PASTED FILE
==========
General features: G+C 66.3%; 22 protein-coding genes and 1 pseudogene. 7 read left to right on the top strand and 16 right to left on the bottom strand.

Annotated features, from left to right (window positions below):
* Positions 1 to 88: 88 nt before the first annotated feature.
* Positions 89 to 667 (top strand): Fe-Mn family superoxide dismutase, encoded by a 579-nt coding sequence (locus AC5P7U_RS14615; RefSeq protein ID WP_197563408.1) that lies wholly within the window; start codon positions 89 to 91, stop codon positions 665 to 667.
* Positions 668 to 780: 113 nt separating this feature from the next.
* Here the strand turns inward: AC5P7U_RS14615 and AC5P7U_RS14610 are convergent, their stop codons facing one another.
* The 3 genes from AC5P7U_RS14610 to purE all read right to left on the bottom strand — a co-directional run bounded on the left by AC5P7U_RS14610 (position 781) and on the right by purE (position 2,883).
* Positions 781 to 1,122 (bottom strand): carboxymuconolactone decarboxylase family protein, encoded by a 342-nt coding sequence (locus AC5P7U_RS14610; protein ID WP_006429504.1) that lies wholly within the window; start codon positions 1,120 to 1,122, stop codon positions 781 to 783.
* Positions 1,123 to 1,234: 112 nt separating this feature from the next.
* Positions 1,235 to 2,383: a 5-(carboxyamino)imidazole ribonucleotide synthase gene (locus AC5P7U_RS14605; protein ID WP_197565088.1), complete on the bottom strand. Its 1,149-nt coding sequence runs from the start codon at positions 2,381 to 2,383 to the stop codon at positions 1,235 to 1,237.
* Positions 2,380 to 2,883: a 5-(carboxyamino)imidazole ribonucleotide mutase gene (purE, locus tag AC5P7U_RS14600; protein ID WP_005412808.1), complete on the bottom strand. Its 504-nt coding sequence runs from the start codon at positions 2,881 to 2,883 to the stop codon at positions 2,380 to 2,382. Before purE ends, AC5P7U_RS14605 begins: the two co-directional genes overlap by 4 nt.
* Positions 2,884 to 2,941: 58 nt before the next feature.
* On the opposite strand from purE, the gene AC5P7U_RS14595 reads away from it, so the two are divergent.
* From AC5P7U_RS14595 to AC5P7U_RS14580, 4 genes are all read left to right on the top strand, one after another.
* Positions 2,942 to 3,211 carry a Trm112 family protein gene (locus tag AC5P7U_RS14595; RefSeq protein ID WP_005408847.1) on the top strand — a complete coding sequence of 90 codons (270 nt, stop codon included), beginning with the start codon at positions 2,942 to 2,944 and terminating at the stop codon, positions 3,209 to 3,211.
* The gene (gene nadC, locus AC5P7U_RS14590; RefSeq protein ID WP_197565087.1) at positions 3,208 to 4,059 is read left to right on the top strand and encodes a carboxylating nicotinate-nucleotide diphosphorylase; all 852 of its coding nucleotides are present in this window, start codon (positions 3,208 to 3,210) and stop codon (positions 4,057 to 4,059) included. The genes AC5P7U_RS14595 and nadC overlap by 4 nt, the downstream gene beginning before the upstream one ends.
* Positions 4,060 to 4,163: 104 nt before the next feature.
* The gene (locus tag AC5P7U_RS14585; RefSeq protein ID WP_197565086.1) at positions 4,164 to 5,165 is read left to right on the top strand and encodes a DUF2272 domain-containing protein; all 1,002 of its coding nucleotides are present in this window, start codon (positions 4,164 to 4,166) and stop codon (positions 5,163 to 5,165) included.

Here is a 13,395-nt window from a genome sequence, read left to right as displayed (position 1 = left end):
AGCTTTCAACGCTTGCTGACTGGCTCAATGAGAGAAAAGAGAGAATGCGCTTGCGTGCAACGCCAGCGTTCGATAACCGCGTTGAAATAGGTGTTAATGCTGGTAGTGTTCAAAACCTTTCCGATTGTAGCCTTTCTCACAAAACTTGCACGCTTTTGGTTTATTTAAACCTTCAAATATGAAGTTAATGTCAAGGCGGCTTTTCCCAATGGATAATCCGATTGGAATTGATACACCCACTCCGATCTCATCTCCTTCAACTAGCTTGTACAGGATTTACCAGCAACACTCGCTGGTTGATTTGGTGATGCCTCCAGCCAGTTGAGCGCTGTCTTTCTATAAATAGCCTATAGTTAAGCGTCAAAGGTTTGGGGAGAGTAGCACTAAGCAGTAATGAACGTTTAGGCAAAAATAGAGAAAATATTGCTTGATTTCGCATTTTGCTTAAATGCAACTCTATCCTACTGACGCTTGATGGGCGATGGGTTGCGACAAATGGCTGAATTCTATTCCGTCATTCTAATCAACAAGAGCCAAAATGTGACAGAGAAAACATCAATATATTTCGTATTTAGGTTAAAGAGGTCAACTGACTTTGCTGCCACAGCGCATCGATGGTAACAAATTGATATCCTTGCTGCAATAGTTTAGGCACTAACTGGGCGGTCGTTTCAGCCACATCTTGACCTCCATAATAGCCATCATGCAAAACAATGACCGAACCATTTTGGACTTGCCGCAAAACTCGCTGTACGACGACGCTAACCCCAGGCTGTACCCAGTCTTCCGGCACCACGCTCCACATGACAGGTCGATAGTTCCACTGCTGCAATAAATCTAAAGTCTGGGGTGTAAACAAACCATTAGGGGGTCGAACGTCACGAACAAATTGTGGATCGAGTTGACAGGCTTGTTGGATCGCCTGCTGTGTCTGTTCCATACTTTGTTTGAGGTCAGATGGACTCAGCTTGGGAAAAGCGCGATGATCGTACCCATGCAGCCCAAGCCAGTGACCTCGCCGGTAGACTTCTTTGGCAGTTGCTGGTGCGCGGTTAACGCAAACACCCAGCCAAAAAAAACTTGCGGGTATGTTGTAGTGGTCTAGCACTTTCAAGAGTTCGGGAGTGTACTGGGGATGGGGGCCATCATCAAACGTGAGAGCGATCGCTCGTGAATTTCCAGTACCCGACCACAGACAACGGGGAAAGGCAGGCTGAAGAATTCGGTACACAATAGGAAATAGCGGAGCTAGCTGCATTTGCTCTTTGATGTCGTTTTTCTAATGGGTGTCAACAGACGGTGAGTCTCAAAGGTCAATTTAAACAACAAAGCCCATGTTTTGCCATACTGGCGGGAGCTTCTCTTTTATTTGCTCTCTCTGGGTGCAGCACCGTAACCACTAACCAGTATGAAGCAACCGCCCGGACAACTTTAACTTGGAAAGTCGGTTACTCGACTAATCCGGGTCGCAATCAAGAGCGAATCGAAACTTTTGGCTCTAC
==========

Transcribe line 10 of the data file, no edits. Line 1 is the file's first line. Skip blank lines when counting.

* Positions 1,235 to 2,383: a 5-(carboxyamino)imidazole ribonucleotide synthase gene (locus AC5P7U_RS14605; protein ID WP_197565088.1), complete on the bottom strand. Its 1,149-nt coding sequence runs from the start codon at positions 2,381 to 2,383 to the stop codon at positions 1,235 to 1,237.